They give merit badges in map-reading.
But Boy Scout leaders in the San Fernando Valley ended up in unfamiliar surroundings when they blazed a new trail toward financial independence two years ago.
Officials of the Scouts’ Western Los Angeles County Council said Tuesday that they plan to sell the glitzy Ventura Boulevard headquarters they built in 1986 as a rent-producing moneymaker. They said they want to return to more familiar, humble roots.
“This building doesn’t have the Scouting flavor,” said Gene Richey, council executive. “People say this building doesn’t remind them of the Scouting experience.”
Richey was seated in the spotlight-accented conference room off his posh office on the second floor of the 50,000-square-foot, mirror-sided office building at 14140 Ventura Blvd.
Built as Partnership
Scout leaders built the three-story building in partnership with two private developers. The idea was to use part of the space for the council’s administrative offices and rent out the rest.
Officials figured that the council would begin turning a profit from the rent by 1991. Those revenues would be funneled into the Scouting program--which annually serves about 70,000 youngsters in 800 Boy Scout troops and Cub Scout packs between Westlake Village and Edwards Air Force Base.
As it turned out, the building began making money this year. Not everyone is delighted, however.
“It’s commercial; it’s an office building,” Richey said. “It doesn’t have the homeyness, the atmosphere, that some people would prefer.”
Richey, who was hired as the Valley’s top Scout administrator this year after heading Scout programs in Nevada and Arizona, said he’ll be happy to give up his fancy office.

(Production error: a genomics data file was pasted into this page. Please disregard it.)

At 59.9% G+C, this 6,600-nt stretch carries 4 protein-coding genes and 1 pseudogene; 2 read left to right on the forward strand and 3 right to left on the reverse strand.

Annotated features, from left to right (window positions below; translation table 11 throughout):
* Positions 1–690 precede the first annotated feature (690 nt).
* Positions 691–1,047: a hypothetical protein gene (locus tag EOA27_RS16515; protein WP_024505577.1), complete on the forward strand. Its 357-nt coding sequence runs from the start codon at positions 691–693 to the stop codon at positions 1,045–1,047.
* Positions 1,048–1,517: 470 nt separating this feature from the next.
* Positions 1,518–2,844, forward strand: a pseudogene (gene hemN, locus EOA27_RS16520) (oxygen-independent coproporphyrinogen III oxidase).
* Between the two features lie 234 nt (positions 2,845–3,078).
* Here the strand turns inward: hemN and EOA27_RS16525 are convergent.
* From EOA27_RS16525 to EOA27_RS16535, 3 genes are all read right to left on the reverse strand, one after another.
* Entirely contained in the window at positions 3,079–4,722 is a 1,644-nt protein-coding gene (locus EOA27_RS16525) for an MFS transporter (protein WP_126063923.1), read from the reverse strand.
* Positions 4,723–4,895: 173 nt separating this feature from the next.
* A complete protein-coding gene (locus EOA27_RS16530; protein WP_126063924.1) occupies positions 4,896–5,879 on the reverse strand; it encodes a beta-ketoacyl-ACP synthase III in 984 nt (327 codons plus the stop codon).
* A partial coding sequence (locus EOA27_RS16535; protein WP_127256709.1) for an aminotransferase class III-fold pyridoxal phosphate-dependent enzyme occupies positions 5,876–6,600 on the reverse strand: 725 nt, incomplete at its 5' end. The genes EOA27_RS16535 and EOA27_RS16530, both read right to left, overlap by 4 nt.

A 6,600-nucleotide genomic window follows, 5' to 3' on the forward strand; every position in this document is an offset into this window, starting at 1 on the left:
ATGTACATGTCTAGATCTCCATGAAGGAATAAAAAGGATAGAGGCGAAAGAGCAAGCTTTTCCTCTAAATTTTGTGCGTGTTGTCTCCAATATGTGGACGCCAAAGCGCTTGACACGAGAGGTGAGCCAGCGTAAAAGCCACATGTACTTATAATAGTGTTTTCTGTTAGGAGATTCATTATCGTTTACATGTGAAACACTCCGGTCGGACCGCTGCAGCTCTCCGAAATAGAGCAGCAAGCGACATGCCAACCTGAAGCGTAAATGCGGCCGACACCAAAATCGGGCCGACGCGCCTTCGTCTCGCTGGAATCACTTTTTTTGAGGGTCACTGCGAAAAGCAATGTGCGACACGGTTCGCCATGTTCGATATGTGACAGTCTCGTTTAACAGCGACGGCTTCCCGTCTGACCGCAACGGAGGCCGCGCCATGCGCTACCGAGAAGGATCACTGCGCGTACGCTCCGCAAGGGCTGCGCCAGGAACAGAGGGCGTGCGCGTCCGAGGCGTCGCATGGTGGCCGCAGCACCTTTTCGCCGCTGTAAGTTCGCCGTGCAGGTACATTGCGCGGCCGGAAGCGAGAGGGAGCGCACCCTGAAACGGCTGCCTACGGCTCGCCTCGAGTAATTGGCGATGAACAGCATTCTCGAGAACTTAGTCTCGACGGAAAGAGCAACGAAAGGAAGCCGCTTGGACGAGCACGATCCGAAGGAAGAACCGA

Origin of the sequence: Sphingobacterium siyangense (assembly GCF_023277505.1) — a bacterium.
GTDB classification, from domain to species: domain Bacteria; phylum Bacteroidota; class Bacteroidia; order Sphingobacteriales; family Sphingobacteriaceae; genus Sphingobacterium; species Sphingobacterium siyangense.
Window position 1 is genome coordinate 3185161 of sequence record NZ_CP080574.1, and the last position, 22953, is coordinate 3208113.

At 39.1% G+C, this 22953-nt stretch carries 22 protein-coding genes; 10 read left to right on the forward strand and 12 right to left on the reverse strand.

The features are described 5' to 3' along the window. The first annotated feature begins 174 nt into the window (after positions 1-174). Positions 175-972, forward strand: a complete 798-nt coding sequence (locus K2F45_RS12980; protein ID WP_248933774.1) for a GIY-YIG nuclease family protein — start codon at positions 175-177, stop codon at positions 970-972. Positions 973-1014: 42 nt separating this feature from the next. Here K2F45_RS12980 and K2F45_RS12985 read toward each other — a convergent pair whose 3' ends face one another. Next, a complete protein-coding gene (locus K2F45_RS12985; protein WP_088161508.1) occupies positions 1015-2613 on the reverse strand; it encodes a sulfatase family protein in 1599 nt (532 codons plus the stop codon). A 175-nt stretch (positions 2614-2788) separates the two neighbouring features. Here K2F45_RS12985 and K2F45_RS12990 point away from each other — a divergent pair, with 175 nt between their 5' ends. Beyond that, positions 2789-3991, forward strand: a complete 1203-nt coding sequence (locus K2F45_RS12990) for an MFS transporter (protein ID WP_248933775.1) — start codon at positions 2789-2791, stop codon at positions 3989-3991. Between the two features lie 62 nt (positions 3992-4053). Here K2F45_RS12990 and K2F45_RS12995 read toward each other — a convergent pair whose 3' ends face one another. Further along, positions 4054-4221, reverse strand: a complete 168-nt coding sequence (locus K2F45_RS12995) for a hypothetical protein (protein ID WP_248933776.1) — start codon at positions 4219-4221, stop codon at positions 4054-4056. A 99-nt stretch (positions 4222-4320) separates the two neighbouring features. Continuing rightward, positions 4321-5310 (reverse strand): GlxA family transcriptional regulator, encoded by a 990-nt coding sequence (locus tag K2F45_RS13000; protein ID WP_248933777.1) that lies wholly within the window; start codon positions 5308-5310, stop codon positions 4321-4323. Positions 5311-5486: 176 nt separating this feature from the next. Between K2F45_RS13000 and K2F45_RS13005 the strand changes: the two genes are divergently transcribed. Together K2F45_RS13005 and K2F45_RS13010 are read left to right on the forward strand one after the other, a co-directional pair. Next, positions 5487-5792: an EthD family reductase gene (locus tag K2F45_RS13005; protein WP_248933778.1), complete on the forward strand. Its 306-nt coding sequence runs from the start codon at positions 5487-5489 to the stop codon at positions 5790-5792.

“I believe we have to use our resources for Scouting, not real estate management,” he said.
Former council president Richard H. Breithaupt Jr., a real estate developer who masterminded the construction project, said the Ventura Boulevard building has been a success for the Scouts.
“Certainly there are some who feel we should project more of an austere image,” Breithaupt said. “It’s not in keeping with the traditions of camping, I understand that.
“But you have to understand the financial benefits this building has made to the council. We took a hard-nosed business approach to solving the problem of getting a new administrative service center.”
The Scouts’ previous headquarters in Van Nuys was a ramshackle, termite-infested building where employees set out buckets to catch ceiling drips when it rained, he said.
The cost of the Sherman Oaks site and construction was $6.8 million. Breithaupt said the Scouts contributed $1.5 million to the project, then exercised an option later to buy out the private developers for another $1 million. Because record producer Mike Curb contributed $1 million to the project, the Scouts’ headquarters bears his name.
Scout officials say the Valley council’s joint-venture project was the first of its kind in the United States. In the past two years, Breithaupt has traveled across the country to explain to others how the deal was put together. As a result, Scout units in the Chicago and Dallas areas have undertaken similar projects.
The Scouts hope to sell their Sherman Oaks building for about $13.5 million, Breithaupt said. The profit will go into an endowment fund, with the proceeds to help finance future council activities.
In the meantime, a special committee is being formed to hunt for a new headquarters, according to Richey. He said he hopes the next one is a free-standing, unimposing building with plenty of convenient parking.
Troop leaders visiting the Scout center’s “trading post” Tuesday to buy new uniforms, extra merit badges and camping equipment agreed.
“I hope the new building isn’t so big,” said Libbern Cook, scoutmaster of Troop 101 in Reseda. “This doesn’t remind me of Scouting. The first time I came here, I thought this was a furniture building.”